Monday, November 22, 2010

#445 Don Lock

#445 Don Lock
Did you notice the schmutz on the front of this card, giving it a mottled look? I have a few cards like that from this set. I suppose they were in one of those photo albums with a cellophane sheet and an adhesive backing, or something else of the sort.

Fun facts about Don Lock:

-A Wichita, KS native, Don stayed in town for college and was a two-time all-conference player for the Wichita State Shockers. He signed with the Yankees in 1958.

-He suffered the fate of many talented players before him, failing to crack the New York roster despite hitting 96 home runs in a three-year span in the minor leagues. One year, he made light of his impending cut from the big league camp in spring training by crossing his name off of his locker and barricading himself inside, firing his bat like a rifle at anyone that came near him.

-After a July 1962 trade to the Senators, Lock finally made his big league debut at age 25. He hit a solo home run against Juan Pizarro in his first game. Despite playing only 71 games that year, he tied for second on the team with a dozen longballs.

-In his sophomore season, Don established himself as Washington's most potent offensive weapon, pacing the club with 27 home runs, 82 RBI and 70 walks. He also played a solid center field.

-In 1964, he again led the Sens with 28 homers, 80 RBI, and 79 walks. Though he batted just .248, his ability to take ball four allowed him to tie for the team lead with a .346 on-base percentage.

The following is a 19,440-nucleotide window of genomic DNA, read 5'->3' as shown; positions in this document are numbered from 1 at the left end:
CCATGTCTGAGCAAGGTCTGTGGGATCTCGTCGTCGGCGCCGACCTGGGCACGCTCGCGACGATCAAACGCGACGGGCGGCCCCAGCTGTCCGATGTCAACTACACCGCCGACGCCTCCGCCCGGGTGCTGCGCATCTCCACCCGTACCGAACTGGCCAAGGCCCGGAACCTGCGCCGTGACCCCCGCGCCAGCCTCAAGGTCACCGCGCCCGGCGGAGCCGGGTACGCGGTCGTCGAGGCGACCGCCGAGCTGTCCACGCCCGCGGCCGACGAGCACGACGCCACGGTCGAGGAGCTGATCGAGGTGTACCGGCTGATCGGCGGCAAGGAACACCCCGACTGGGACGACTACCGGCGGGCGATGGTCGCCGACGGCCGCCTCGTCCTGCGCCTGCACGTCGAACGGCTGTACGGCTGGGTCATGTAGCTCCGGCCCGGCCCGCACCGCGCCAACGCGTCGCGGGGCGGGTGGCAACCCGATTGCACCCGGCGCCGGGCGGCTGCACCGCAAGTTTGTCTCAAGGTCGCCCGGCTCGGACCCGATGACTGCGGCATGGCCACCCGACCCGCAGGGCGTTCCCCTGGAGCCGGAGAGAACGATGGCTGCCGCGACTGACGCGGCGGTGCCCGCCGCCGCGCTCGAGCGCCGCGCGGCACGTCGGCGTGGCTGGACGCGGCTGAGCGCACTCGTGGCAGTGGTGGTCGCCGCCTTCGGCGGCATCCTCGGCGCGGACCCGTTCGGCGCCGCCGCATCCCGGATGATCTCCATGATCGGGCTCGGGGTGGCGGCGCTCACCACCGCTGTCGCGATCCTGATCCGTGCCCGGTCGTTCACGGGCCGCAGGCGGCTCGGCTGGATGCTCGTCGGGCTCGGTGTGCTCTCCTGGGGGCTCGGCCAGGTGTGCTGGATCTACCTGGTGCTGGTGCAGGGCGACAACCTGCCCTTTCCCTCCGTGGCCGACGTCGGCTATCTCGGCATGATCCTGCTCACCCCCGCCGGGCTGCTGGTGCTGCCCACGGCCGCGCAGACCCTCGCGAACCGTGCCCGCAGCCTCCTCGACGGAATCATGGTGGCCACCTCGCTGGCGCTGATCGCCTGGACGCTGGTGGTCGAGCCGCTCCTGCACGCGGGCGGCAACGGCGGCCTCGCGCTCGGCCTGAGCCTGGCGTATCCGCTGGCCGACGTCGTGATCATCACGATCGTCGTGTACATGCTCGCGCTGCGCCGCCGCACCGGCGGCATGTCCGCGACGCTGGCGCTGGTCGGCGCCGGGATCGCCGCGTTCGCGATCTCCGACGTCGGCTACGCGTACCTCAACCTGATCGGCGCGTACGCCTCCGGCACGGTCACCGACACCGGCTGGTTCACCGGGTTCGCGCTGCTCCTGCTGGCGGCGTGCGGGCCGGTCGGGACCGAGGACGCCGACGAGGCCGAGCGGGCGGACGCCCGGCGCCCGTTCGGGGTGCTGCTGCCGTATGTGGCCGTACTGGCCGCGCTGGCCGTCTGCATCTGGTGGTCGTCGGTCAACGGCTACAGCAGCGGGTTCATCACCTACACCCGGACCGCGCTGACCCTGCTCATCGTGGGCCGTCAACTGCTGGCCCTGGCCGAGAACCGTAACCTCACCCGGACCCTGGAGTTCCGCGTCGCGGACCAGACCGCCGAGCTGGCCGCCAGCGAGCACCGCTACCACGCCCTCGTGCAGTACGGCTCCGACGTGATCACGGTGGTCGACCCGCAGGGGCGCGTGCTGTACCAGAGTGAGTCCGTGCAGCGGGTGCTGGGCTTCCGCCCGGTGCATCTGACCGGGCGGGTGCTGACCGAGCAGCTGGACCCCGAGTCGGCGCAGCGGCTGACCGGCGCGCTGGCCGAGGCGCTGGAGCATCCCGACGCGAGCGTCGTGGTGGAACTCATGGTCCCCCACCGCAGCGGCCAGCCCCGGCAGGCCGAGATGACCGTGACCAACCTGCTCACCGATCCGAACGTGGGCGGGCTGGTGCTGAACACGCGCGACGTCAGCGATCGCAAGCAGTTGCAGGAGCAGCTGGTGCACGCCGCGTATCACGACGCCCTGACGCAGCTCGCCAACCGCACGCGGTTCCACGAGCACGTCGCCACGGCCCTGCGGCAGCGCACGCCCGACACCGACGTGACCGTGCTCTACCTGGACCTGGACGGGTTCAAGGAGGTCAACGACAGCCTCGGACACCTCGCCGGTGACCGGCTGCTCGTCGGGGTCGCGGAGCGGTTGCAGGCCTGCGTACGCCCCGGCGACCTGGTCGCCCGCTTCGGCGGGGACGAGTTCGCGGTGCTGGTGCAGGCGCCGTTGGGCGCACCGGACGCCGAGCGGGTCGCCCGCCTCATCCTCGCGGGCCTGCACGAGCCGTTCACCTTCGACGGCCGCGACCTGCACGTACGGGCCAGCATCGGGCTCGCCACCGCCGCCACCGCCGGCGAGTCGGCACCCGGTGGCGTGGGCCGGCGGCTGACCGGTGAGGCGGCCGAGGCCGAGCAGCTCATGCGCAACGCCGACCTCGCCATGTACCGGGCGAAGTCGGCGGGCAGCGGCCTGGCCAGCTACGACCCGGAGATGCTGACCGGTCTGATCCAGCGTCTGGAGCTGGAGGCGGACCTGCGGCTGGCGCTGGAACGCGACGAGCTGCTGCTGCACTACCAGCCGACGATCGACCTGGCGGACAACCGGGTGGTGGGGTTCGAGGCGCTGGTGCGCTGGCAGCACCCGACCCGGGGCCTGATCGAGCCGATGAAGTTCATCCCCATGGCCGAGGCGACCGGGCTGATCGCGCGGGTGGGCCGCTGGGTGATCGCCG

-In the mid-sixties, Lock had a few down years and was traded to the Phillies for the 1967 season. Playing in a reduced role, he slugged 14 home runs and drove in 51 in 313 at-bats. Dick Allen was the only Philly batter to out-homer him.

-The end came swiftly for Don; he managed a meager .628 OPS for the Phillies and Red Sox in 1968-1969 and spent all of the 1970 season at AAA Louisville. In parts of eight major league seasons, he'd batted .238 with a .331 on-base percentage, 122 home runs and 373 RBI.

-He hit six walkoff home runs in his career, including four in extra innings. One was a grand slam in the bottom of the 13th. He also hit a pair of game-winning two-run homers to erase 1-0 deficits in the bottom of the ninth: On July 29, 1963, Chuck Hinton got the first Senators hit off of Joe Horlen with one out in the ninth. The Chicago hurler then retired Bobo Osborne before Lock robbed him of a shutout and a win. Three years later, Don again struck gold with two outs in a 1-0 game, this time taking Johnnie Wyatt deep in a pinch hit role.

-Lock spent three more years in the minors as a manager, compiling a 180-234 record with the Winston-Salem Red Sox, Pawtucket Red Sox, and Wilson Pennants from 1971-1973.

-He was inducted into the Kansas Baseball Hall of Fame in 1974. Nearly four decades later, he still makes his home in Kingman, KS, which as far as I know is not named for disagreeable slugger Dave.
#445 Don Lock (back)


  1. The schmutz is from the wax they used to seal the packs. If they used too much, it seeped inside onto the top card in the pack.

  2. I remember the powder from the dry stick of bubble gum would get on the cards too, but it didn't stick like the wax.

  3. Jim - I gotcha. As someone who's never ripped a wax pack older than the mid-1980s, I missed out on that. Thanks!

    Doug - I've got a 1979 Topps Dock Ellis that was absolutely wrecked by the gum. Big, discolored stain across the front in the shape of the stick.